Preparing Sam for the journey

Preparing Sam for the journey

Storage with lift up lids

Storage with lift up lids

Set up as a sofa

Set up as a sofa

The original bed system - lots of extra bits and complex to set up

The original bed system - lots of extra bits and complex to set up

The bed platform

The bed platform

Set up as a bed

Set up as a bed

Kitchen storage at the rear of the van

Kitchen storage at the rear of the van

  We’d designed and built the original van set up together so we sat down again to rethink the bed. When we design together we both come with ideas to the table and somewhere in the middle we find the best solution. These conversations can be combative! But it works.

  In this case we decided to do away with all the extra struts and replace the extra containers we were dragging along with us with two boxes at the same height as the bed. These would create most of the bed platform and can be placed on top of the storage boxes behind the seats when we need them out of our way.   We built the boxes in a friend’s surfboard atelier close to Bilbao and painted them while we waited for the van to be repaired. 

Buying materials

Buying materials

Constructing the storage boxes

Constructing the storage boxes

The new system - the boxes can be moved but also form part of the bed

The new system - the boxes can be moved but also form part of the bed

Inside we store food and everyday necessities

Inside we store food and everyday necessities

The small boxes support the bed and contain things we need to hand like tea and coffee!

The small boxes support the bed and contain things we need to hand like tea and coffee!

  On the other side of the gap we built some narrow boxes which double as supports and which now hold items we need to hand like cups, cutlery, tea and coffee and condiments. The rest of the gap is bridged by the table, which can then be attached to the floor as required with a simple slot in system. It’s incredibly efficient and much more practical.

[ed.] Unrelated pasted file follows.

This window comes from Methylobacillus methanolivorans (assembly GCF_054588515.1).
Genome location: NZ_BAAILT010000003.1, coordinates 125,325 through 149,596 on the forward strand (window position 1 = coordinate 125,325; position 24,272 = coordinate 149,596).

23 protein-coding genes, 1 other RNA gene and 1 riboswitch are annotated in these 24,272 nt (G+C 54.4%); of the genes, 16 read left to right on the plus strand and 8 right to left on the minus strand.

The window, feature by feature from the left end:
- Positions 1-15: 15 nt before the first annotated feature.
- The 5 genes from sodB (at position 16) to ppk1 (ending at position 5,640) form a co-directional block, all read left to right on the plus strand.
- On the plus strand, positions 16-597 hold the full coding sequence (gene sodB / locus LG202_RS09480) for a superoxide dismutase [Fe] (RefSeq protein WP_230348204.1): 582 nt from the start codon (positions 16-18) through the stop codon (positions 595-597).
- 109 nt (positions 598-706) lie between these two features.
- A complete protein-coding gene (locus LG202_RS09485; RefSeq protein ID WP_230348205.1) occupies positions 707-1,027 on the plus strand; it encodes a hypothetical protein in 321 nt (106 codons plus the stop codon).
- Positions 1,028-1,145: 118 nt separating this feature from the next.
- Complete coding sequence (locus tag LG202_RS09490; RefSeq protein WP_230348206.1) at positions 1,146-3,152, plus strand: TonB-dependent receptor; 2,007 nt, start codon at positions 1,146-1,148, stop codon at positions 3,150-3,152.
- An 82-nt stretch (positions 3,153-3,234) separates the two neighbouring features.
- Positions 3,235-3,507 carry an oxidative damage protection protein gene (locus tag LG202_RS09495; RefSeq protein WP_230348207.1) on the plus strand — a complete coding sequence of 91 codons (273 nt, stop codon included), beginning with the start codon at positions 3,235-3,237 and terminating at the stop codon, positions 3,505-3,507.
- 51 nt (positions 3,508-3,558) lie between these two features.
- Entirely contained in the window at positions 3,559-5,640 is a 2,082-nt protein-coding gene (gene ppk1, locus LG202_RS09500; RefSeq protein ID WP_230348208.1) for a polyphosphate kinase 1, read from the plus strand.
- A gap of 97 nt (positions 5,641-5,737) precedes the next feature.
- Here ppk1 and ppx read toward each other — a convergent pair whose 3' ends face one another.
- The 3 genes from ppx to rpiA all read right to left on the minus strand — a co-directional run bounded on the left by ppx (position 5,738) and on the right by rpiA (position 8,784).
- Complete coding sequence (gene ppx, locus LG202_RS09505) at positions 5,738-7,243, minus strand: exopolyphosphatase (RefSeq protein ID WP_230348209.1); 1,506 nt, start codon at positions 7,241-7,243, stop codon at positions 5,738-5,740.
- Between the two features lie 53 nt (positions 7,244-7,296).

We also started the process of offloading a lot of excess baggage we were carrying around – some items were sent home to be stored, some were sold including surfboards, skateboards, and some beautiful vintage boxes and baskets which looked good in the van but were pretty impractical. When we had to offload the van after the breakdown it was a big wake up call to how much extraneous stuff we had with us.

Packing up the van

Packing up the van

  Our van is now running again, and we have a new more efficient home for the next phase of the journey.

 

What follows is a very general guide on equipment...

Our equipment:

Gas bottle and double stove

Awning for longer stays

Tarpaulin for short term additional shelter

Emergency light and triangle

Cooking pots and utensils

12v fridge

Water storage

Emergency 10l petrol tank

Storm kettle

Emergency food stores - soup, rice, pasta

Personal technology

Eye mask and ear plugs

 

My must-have items I couldn’t live without:

Garlic peeler and crush

Good knives

Spices, oils and condiments

Music

My books

Camera

Luxurious toiletries and beauty products

Mosquito net and repellent

Folding bicycle for exploring while Carlos surfs

 

Things I still haven’t used since we left home:

Travel clothes steamer (not that fussed about creases)

Playing cards

Most of the kitchen utensils

My only pair of heels

 

Carlos must-have items he couldn’t live without:

Surfboard

Wetsuit

Wax

Leash

Music

Havaianas

Favourite shorts

 

Carlos’ list of things he still hasn’t used since we left home:

Hand plane (for the non-surfers please google this)

Swim fins

 

Things we sent to storage:

Guitar – too much space in van and we’re worried it will get damaged with all the moving around

Books already read

Excess clothes – you end up wearing around 30% of what you bring